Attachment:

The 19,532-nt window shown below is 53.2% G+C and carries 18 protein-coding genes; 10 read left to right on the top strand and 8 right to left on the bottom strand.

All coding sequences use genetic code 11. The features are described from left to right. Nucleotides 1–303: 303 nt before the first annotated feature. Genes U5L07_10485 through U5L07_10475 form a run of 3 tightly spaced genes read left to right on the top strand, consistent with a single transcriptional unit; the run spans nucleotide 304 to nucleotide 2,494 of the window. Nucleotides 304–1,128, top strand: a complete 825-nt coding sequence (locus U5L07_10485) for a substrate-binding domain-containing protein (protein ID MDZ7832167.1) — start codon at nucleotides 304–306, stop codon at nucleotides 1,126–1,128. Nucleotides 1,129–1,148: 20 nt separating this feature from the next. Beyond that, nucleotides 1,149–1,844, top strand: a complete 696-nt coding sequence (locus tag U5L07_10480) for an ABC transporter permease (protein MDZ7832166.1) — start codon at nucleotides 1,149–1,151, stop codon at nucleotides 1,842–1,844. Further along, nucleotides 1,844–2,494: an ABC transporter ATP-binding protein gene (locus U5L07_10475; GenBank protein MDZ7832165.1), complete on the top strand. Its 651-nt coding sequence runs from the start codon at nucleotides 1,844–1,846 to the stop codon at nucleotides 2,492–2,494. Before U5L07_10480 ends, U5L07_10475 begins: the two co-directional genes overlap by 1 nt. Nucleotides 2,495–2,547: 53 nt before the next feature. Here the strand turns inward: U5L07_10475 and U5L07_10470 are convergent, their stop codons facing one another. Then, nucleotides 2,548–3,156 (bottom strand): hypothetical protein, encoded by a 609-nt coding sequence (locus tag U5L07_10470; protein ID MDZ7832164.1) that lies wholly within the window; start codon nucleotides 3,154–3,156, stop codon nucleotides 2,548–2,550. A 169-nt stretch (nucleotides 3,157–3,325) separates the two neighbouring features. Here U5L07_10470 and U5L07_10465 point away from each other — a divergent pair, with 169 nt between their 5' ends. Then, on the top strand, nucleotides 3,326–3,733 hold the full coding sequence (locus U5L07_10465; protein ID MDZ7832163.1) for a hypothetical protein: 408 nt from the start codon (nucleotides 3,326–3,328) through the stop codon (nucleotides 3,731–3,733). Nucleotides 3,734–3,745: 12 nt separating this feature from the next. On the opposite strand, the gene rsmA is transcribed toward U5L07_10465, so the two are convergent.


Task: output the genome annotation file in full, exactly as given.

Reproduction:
The 19,532-nt window shown below is 53.2% G+C and carries 18 protein-coding genes; 10 read left to right on the top strand and 8 right to left on the bottom strand.

All coding sequences use genetic code 11. The features are described from left to right. Nucleotides 1–303: 303 nt before the first annotated feature. Genes U5L07_10485 through U5L07_10475 form a run of 3 tightly spaced genes read left to right on the top strand, consistent with a single transcriptional unit; the run spans nucleotide 304 to nucleotide 2,494 of the window. Nucleotides 304–1,128, top strand: a complete 825-nt coding sequence (locus U5L07_10485) for a substrate-binding domain-containing protein (protein ID MDZ7832167.1) — start codon at nucleotides 304–306, stop codon at nucleotides 1,126–1,128. Nucleotides 1,129–1,148: 20 nt separating this feature from the next. Beyond that, nucleotides 1,149–1,844, top strand: a complete 696-nt coding sequence (locus tag U5L07_10480) for an ABC transporter permease (protein MDZ7832166.1) — start codon at nucleotides 1,149–1,151, stop codon at nucleotides 1,842–1,844. Further along, nucleotides 1,844–2,494: an ABC transporter ATP-binding protein gene (locus U5L07_10475; GenBank protein MDZ7832165.1), complete on the top strand. Its 651-nt coding sequence runs from the start codon at nucleotides 1,844–1,846 to the stop codon at nucleotides 2,492–2,494. Before U5L07_10480 ends, U5L07_10475 begins: the two co-directional genes overlap by 1 nt. Nucleotides 2,495–2,547: 53 nt before the next feature. Here the strand turns inward: U5L07_10475 and U5L07_10470 are convergent, their stop codons facing one another. Then, nucleotides 2,548–3,156 (bottom strand): hypothetical protein, encoded by a 609-nt coding sequence (locus tag U5L07_10470; protein ID MDZ7832164.1) that lies wholly within the window; start codon nucleotides 3,154–3,156, stop codon nucleotides 2,548–2,550. A 169-nt stretch (nucleotides 3,157–3,325) separates the two neighbouring features. Here U5L07_10470 and U5L07_10465 point away from each other — a divergent pair, with 169 nt between their 5' ends. Then, on the top strand, nucleotides 3,326–3,733 hold the full coding sequence (locus U5L07_10465; protein ID MDZ7832163.1) for a hypothetical protein: 408 nt from the start codon (nucleotides 3,326–3,328) through the stop codon (nucleotides 3,731–3,733). Nucleotides 3,734–3,745: 12 nt separating this feature from the next. On the opposite strand, the gene rsmA is transcribed toward U5L07_10465, so the two are convergent.